Making online focus groups happen does not require magical talents. Skilled QRCs already have the tricks they need to conduct successful qualitative research studies online. Take a look inside the diary of one online focus group project and learn how you can apply what you already know.
A decade ago, it was a lonely world for an online qualitative researcher. Back in 1997, I worked for an enterprising market research firm in New Jersey, moderating focus groups in public AOL chat rooms. Those were the days… the loud hum of the office servers, my shiny new 386 PC with its microwave-size monitor taking up three-fourths of my desk, wires protruding from every conceivable location, the constant ringing of telephones. My, how things have changed.
Today, with less overhead and programming knowledge required, online qualitative research offers QRCs and their clients a very real solution in a challenging economy. The internet also affords the innovative QRC the chance to really shine, from organizing creative bulletin-board discussions to conducting personal IDIs with text and video via instant messenger programs.
The core skills required to be a good QRC are the same for online as they are for in-person research. Clear objectives, effective screening, an unbiased discussion guide and insightful analysis are the foundation of any good qualitative research study. With online studies, these valuable elements become the focus, while ancillary project expenses, like travel and transcription fees, get the heave-ho.
Whichever online data-collection method(s) you choose, most will provide fast access to a digital record of the interview, helping you get your analysis to the client faster. A few innovative research companies have developed hybrids of the methodologies listed here, offering even greater customization to meet your research needs. Besides InsideHeads, you can shop for online qualitative research services from 20/20 Research, Artafact, Focus Forums, itracks and QualVu, just to name a few.
Debunking the Myths of Online Moderating
You need to be able to "program" code.
Many qualitative research applications today have simple interfaces that do not require any programming knowledge.
You need to be a fast typist.
You do not need to don a cape and be a Super Typist to moderate online focus groups successfully. Some facilities even provide for a pre-loaded discussion guide, eliminating the need to type every question separately and making your followup probes more responsive.
No facial expressions is a problem.
People convey emotion with typed words every day via email, IMs, text messages, tweets, social networking posts, you name it. In an online focus group, participants are aware of their environment and frequently use emoticons and familiar abbreviations to clarify their opinion.
Putting Online to Use
Making it happen does not require magical talents. Skilled QRCs already have the tricks they need to conduct successful qualitative research studies online. Take a look inside the diary of one online focus group project and learn how you can apply what you already know.
Weeks earlier, InsideHeads provided a client a proposal to conduct a website evaluation among prospective graduate students. The client team was developing a new website and needed feedback on desired site layout and features to direct its design recommendations. The research proposal included handling the recruiting, moderating two online focus groups and providing the transcripts along with a written report.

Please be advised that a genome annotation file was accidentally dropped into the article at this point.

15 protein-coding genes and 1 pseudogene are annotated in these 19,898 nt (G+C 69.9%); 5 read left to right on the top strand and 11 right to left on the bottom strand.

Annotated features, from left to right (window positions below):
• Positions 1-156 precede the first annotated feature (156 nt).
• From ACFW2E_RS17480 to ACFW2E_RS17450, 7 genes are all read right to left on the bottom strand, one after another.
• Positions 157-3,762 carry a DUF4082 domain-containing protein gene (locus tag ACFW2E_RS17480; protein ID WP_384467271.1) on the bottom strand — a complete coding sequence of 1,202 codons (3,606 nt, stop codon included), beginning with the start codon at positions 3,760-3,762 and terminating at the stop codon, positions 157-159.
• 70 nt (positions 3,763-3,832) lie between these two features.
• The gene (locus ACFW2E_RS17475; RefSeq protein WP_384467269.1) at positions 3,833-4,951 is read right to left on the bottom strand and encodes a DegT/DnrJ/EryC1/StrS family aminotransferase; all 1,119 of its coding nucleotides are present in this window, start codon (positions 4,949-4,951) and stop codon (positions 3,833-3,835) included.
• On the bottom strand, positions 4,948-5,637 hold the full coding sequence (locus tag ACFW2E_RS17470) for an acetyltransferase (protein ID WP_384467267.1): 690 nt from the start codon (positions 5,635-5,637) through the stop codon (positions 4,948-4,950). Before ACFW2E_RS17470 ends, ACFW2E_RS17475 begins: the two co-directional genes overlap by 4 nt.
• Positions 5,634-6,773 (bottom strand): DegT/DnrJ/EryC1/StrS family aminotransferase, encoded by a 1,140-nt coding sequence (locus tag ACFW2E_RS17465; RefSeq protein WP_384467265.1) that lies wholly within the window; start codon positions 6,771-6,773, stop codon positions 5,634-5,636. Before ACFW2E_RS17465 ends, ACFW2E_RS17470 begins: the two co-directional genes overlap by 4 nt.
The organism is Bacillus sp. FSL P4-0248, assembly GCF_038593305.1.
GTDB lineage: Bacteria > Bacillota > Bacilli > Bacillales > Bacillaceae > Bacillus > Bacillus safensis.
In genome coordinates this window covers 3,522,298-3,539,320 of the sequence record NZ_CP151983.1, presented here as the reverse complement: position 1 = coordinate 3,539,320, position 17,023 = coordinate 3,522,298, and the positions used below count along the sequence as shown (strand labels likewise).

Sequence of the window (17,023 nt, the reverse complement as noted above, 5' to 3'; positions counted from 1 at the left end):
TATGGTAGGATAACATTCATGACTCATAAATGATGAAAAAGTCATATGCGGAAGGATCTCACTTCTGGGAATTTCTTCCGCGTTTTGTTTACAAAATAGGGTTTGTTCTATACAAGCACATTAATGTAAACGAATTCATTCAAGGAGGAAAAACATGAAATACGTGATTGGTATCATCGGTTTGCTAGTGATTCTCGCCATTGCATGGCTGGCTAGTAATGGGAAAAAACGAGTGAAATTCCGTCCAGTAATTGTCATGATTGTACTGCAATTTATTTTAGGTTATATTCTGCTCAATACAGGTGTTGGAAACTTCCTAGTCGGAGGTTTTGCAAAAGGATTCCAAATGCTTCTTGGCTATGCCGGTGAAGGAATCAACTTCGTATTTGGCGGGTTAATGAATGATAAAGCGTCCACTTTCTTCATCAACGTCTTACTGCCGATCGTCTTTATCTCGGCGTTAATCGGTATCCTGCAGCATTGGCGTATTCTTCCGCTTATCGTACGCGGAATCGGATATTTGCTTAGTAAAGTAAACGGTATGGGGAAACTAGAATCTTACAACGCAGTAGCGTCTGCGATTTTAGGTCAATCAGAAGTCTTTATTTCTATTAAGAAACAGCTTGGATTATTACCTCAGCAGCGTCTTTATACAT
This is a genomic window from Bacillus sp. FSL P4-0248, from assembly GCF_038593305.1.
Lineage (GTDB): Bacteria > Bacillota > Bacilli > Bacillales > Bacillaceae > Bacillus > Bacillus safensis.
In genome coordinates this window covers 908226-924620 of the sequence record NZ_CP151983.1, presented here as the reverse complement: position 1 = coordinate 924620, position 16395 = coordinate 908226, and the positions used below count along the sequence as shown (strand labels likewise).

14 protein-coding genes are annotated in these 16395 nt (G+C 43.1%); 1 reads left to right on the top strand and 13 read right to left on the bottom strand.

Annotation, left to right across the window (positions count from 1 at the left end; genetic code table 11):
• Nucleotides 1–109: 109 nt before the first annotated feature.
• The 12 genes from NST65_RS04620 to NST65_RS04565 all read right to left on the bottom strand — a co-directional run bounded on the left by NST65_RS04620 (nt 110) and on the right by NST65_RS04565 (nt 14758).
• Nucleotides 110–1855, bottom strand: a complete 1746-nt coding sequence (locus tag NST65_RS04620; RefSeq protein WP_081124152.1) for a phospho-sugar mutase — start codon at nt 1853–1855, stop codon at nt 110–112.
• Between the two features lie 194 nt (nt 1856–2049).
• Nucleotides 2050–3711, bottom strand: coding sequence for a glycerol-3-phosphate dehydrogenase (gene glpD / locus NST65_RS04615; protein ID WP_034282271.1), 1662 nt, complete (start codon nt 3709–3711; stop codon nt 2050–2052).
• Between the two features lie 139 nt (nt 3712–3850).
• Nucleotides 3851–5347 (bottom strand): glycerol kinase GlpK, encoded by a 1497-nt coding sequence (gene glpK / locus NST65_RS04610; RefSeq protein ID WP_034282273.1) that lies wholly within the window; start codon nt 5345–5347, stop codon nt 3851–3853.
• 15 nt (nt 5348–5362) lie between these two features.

For this study, we proposed text-based online focus groups, which would maximize the volume of data collected in just two groups. Since multiple participants respond simultaneously, nobody waits to speak, and the conversation proceeds briskly. Compared to in-person groups, textbased online focus groups can provide for twice the number of participants and yield exceptionally “meaty” transcripts (15,000+ words).
Although this study was clearly appropriate for online administration, other qualitative research objectives can be successfully achieved online. Sensitive or personal topics are especially well suited for online research because of the inherent freedom and anonymity the environment provides.
Emailed the InsideHeads research team and alerted it to new project & schedule.
Since our client had a presentation to his client in less than three weeks, both online focus groups were scheduled to occur two weeks later at 7 p.m. and 9 p.m. EST, providing reasonable meeting times across the different U.S. time zones.
Confirmed the proposed recruiting resources.
An email address list of prospective students was available from the client, so the plan was for InsideHeads to prepare the online screening questionnaire, and the client would distribute the emails with the screener link.
Although in this situation, we had an available pool of students from which to recruit, many traditional screening and recruiting methods, like phone or direct mail, can also be used for online focus groups. As with in-person research, recruiting the right participants is critical to the success of the research study, so you will want to consider recruiting costs and timing carefully before submitting your proposal.